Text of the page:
"Radio frequency interference is the long-term nemesis of radio astronomers."

Spotty Service

Last month, NASA granted Nokia $14.1 million to build a 4G telecom network on the Moon by the year 2030.

The goal was to get a communications and navigational network for any future lunar outposts up and running. But it turns out that the network's signals could seriously mess with astronomers studying radio signals elsewhere in the universe, astrophysics doctoral student at the University of Manchester Emma Alexander wrote in The Conversation.

"Radio frequency interference (RFI) is the long-term nemesis of radio astronomers," Alexander wrote.

Airplane Mode

Radio telescopes already struggle to deal with cell phone interference, Alexander wrote. A new major source of RFI on the Moon would make it even more difficult to filter out the interference and focus on the extremely faint signals scientists are looking for.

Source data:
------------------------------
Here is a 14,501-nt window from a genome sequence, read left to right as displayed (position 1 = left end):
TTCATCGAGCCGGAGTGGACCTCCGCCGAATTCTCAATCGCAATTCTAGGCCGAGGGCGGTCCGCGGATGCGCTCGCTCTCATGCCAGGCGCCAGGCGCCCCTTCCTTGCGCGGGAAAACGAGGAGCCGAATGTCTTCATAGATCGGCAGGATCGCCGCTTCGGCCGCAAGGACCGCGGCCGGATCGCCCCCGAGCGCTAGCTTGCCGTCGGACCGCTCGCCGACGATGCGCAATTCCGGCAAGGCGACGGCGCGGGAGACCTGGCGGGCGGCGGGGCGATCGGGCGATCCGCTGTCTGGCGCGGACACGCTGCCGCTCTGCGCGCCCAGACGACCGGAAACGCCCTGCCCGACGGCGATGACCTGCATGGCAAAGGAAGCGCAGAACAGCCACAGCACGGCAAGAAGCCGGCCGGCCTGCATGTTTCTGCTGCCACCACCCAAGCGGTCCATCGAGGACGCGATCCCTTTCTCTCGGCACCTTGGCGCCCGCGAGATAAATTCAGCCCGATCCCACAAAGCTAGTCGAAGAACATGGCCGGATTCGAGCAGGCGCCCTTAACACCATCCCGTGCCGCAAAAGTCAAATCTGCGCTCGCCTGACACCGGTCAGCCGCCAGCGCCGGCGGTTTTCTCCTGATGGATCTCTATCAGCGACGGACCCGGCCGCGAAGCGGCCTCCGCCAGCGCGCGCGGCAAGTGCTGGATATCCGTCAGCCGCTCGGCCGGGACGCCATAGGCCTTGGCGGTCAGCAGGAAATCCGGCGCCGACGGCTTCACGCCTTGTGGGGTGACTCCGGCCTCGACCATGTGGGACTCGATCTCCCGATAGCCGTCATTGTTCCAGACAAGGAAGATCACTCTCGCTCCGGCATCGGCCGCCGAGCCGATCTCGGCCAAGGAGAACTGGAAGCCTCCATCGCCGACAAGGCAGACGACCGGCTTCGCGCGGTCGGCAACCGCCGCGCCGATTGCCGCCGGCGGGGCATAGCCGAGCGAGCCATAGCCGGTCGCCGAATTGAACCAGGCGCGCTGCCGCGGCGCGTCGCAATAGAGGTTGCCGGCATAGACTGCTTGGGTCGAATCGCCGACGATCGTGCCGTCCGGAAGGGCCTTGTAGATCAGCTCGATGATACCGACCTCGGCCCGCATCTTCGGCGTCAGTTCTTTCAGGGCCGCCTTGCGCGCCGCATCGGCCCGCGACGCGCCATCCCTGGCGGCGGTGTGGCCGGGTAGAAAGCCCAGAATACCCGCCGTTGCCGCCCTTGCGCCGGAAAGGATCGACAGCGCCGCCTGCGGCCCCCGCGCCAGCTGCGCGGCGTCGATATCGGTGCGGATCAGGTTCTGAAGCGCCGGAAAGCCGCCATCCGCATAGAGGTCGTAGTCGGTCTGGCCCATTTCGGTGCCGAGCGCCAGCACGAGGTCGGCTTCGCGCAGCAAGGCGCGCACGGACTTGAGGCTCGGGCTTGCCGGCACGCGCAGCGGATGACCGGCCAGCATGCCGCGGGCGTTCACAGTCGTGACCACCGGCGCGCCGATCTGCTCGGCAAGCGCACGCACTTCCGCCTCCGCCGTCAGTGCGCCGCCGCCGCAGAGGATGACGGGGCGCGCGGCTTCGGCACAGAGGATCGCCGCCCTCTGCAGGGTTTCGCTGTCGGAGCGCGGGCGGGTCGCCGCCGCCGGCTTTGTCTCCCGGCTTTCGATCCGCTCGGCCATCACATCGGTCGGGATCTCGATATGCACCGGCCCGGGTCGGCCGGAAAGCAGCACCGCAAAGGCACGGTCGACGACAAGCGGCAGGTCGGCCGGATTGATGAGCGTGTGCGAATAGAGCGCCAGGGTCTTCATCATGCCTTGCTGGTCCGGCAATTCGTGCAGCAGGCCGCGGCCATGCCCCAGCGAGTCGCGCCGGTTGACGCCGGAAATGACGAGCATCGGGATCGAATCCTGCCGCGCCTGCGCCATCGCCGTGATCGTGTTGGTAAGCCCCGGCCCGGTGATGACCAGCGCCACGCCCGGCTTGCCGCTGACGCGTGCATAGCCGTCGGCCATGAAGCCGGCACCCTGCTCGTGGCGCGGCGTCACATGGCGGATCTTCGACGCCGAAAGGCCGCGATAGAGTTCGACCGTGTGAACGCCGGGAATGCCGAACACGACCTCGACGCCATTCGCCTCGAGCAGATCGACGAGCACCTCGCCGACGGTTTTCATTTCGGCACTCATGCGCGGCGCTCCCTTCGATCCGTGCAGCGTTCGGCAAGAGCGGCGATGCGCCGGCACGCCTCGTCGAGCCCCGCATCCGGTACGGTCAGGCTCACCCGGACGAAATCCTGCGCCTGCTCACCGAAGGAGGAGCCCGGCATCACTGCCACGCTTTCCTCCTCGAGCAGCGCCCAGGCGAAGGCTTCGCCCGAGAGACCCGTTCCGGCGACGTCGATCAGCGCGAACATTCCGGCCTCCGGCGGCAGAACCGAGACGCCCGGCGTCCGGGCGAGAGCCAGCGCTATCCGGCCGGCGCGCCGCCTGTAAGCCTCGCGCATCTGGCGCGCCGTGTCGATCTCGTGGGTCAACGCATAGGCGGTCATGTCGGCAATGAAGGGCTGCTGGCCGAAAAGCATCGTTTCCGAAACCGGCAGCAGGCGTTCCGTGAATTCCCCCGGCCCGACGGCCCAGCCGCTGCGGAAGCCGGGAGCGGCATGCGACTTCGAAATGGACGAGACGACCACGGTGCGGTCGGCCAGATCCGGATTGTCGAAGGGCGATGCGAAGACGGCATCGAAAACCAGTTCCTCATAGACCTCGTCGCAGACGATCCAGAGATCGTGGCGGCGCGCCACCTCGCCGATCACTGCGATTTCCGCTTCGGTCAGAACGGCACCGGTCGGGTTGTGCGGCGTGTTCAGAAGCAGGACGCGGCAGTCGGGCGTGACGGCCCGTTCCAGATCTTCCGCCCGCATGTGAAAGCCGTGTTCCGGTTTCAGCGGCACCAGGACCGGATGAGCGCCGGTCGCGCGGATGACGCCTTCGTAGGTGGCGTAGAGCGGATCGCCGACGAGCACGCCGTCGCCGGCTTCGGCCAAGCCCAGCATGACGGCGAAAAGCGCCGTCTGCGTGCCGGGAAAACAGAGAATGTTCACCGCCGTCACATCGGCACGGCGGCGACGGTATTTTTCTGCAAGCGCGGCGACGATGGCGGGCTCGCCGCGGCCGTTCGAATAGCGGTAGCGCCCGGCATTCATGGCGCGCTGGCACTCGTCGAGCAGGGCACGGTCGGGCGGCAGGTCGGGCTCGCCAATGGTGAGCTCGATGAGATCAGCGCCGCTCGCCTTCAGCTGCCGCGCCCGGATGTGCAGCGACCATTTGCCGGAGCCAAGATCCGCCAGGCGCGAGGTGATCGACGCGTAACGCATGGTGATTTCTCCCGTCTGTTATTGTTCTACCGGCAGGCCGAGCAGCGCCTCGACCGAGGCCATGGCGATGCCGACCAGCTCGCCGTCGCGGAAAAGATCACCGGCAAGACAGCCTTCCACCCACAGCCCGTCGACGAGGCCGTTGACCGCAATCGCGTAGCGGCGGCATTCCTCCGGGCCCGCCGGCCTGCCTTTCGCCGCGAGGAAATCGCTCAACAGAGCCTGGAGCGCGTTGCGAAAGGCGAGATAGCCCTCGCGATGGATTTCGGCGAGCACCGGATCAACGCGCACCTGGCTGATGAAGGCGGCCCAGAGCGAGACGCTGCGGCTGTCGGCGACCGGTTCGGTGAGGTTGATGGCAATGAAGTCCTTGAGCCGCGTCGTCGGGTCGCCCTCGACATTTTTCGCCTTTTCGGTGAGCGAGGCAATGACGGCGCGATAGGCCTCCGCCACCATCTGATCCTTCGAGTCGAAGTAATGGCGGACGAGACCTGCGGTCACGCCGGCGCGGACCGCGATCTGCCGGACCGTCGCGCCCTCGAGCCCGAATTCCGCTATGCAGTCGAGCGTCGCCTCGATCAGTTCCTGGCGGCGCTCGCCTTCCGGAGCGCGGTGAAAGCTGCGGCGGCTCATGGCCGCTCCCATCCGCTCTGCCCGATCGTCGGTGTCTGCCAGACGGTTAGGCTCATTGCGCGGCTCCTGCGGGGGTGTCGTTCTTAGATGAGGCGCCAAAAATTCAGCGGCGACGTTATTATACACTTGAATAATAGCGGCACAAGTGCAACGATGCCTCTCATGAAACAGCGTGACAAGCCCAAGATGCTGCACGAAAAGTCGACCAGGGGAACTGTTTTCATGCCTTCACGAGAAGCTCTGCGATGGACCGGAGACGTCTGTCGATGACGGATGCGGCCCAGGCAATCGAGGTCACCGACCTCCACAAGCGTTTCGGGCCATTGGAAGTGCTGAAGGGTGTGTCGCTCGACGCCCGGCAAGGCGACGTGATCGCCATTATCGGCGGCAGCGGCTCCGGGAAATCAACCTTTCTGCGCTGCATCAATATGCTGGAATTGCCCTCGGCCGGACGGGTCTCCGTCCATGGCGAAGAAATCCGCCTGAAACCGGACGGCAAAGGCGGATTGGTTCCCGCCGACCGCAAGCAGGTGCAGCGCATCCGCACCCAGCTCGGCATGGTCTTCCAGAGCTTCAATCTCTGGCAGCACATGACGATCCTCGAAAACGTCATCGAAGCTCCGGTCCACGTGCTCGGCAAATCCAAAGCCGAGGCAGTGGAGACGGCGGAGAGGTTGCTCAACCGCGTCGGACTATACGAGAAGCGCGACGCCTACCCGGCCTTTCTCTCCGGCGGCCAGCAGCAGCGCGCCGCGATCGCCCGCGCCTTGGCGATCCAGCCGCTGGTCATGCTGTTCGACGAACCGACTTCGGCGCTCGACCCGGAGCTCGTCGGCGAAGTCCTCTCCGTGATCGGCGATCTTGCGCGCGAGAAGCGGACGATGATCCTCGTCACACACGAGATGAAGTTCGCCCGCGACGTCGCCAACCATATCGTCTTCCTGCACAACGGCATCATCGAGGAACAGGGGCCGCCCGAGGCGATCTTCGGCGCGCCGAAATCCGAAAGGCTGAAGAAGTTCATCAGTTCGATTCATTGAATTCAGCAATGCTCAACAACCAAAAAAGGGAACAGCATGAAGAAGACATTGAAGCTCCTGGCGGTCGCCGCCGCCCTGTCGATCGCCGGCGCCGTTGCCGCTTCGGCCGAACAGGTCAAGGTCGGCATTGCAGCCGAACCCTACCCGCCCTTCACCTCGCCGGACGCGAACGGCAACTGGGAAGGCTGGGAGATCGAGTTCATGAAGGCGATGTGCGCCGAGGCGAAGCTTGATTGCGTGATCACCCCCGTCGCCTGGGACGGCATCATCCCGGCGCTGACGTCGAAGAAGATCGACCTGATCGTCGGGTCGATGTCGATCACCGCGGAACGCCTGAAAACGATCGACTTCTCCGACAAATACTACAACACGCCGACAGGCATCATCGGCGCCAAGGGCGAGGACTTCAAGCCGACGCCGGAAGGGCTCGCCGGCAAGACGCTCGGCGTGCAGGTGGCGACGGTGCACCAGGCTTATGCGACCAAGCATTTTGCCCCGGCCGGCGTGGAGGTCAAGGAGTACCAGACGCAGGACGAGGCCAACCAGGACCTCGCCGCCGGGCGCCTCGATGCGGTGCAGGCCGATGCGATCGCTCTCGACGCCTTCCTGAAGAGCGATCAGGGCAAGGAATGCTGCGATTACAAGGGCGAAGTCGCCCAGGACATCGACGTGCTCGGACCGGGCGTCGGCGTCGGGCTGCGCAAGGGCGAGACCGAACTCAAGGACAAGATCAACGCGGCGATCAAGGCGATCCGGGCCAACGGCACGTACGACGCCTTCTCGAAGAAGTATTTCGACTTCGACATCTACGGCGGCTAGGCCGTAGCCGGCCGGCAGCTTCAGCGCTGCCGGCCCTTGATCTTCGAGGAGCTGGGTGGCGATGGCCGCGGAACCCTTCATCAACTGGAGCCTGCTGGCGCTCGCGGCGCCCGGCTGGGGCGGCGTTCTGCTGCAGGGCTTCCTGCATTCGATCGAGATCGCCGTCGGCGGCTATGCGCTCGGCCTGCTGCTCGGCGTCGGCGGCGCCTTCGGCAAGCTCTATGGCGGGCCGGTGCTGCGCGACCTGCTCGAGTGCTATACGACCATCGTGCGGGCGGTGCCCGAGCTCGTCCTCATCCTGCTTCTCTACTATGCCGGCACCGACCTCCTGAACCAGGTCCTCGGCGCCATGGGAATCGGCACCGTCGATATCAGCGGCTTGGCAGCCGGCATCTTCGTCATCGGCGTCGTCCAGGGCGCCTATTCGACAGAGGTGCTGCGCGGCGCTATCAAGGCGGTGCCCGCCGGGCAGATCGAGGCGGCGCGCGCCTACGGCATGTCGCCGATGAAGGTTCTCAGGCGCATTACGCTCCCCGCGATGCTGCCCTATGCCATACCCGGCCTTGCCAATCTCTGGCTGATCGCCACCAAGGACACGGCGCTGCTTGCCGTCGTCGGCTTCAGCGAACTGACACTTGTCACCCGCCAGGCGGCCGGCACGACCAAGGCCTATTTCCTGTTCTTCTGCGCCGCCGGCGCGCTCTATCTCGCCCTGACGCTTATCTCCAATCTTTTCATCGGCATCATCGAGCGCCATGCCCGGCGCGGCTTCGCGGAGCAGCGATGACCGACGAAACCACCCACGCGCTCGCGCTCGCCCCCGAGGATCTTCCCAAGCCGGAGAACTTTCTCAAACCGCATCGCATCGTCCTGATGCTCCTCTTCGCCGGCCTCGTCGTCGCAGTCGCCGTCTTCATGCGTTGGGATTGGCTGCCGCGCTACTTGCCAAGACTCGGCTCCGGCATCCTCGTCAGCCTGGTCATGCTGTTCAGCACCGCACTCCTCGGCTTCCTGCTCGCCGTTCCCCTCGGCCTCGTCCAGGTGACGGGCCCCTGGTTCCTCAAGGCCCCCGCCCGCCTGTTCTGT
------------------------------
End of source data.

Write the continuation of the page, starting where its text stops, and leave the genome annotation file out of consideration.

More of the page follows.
"RFI can be mitigated at the source with appropriate shielding and precision in the emission of signals," Alexander wrote. "Astronomers are constantly developing strategies to cut RFI from their data. But this increasingly relies on the goodwill of private companies to ensure that at least some radio frequencies are protected for astronomy."

Distant Workaround

Similarly to how SpaceX CEO Elon Musk suggested building orbital observatories regarding complaints that his Starlink satellites were blocking astronomical research, Alexander says that radio astronomers could avoid this whole issue if they were able to put a telescope on the far side of the Moon, where all Earthly chatter is silenced.

"Observing at low radio frequencies can help answer fundamental questions about the universe," Alexander wrote, "such as what it was like in the first few moments after the Big Bang."

READ MORE: A 4G network on the Moon is bad news for radio astronomy [The Conversation]

More on lunar 4G: The Moon Is Getting Cell Service

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